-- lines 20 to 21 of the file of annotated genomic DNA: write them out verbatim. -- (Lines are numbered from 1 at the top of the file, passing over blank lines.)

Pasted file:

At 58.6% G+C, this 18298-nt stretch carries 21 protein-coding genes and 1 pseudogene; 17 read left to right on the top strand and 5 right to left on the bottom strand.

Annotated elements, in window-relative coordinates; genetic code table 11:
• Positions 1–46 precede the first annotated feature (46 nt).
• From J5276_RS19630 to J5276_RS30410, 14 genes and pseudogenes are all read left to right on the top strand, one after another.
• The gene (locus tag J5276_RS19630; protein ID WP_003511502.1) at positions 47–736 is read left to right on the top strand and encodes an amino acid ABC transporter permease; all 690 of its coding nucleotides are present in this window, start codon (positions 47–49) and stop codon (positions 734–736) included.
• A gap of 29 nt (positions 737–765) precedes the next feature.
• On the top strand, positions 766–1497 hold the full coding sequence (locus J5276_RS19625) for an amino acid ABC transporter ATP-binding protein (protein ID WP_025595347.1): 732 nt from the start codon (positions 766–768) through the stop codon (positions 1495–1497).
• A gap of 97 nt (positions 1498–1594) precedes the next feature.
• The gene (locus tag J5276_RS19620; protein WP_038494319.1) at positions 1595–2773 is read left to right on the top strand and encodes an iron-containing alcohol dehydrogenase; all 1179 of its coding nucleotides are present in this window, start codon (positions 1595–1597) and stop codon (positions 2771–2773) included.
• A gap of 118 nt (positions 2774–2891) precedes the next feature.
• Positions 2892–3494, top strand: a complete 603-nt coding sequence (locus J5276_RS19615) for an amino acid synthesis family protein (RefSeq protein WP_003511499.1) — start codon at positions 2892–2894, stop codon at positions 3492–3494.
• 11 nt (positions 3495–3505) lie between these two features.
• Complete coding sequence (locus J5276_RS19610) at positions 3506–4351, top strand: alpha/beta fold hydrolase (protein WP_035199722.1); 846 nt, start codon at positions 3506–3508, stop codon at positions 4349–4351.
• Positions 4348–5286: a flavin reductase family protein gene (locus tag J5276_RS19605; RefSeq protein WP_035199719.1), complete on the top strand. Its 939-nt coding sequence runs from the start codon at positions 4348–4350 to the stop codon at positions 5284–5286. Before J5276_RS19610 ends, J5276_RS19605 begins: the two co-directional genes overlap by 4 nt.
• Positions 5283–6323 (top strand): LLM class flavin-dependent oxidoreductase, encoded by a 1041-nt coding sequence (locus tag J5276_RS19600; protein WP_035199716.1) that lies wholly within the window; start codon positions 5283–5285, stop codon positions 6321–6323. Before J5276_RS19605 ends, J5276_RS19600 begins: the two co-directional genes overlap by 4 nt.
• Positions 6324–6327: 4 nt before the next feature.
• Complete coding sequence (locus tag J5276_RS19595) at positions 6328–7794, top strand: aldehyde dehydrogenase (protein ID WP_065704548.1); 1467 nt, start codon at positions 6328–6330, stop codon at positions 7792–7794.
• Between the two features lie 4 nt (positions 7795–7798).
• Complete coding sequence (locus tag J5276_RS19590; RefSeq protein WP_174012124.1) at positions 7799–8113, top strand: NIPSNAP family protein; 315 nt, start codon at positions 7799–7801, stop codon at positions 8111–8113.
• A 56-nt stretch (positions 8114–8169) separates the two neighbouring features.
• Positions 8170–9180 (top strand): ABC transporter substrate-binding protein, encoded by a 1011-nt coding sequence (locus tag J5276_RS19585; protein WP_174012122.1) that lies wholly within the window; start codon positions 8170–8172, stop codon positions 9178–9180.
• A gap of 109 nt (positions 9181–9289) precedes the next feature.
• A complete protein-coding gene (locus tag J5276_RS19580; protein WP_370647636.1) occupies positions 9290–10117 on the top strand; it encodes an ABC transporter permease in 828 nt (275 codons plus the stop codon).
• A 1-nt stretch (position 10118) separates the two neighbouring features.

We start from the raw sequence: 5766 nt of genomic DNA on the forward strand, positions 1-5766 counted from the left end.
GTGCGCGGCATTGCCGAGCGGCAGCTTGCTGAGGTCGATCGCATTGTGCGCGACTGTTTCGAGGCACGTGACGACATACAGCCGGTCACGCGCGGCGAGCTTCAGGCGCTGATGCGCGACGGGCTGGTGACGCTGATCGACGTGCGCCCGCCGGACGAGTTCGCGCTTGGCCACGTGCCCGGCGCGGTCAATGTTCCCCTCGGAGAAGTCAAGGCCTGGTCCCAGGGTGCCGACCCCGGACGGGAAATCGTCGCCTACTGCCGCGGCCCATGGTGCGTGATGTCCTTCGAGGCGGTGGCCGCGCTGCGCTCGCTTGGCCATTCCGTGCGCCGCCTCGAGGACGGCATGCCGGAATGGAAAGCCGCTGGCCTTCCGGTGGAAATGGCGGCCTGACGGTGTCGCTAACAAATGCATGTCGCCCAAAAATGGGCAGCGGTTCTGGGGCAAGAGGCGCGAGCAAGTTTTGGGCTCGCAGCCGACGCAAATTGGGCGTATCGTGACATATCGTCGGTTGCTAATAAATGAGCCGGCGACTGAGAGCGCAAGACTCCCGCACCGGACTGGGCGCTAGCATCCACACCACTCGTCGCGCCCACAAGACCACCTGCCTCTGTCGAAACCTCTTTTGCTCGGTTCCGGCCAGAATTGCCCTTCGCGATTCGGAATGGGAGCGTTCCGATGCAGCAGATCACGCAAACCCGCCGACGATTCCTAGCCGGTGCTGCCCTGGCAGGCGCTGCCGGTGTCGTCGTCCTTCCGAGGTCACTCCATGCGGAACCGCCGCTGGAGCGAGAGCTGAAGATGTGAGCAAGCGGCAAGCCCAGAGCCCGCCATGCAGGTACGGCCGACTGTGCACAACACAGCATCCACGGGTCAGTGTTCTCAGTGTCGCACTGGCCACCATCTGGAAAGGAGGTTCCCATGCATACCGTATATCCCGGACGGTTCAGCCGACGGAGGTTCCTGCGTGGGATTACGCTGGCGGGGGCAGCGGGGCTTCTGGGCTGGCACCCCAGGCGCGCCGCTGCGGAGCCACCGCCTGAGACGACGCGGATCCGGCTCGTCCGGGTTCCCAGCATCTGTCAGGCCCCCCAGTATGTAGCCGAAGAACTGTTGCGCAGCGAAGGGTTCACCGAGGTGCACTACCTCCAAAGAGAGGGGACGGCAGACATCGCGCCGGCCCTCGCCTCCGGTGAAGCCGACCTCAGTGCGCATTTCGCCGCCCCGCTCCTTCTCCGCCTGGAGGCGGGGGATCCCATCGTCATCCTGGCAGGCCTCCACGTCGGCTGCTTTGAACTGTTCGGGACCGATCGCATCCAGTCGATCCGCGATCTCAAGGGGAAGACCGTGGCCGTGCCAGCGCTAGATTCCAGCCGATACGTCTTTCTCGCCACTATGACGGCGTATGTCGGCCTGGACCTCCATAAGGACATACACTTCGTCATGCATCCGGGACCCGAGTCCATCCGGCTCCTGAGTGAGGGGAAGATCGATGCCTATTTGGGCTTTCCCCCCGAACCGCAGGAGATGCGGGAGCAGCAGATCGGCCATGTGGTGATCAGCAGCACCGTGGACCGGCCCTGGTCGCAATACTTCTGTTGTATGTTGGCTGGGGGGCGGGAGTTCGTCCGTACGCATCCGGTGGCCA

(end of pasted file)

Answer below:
• A 56-nt stretch (positions 8114–8169) separates the two neighbouring features.
• Positions 8170–9180 (top strand): ABC transporter substrate-binding protein, encoded by a 1011-nt coding sequence (locus tag J5276_RS19585; protein WP_174012122.1) that lies wholly within the window; start codon positions 8170–8172, stop codon positions 9178–9180.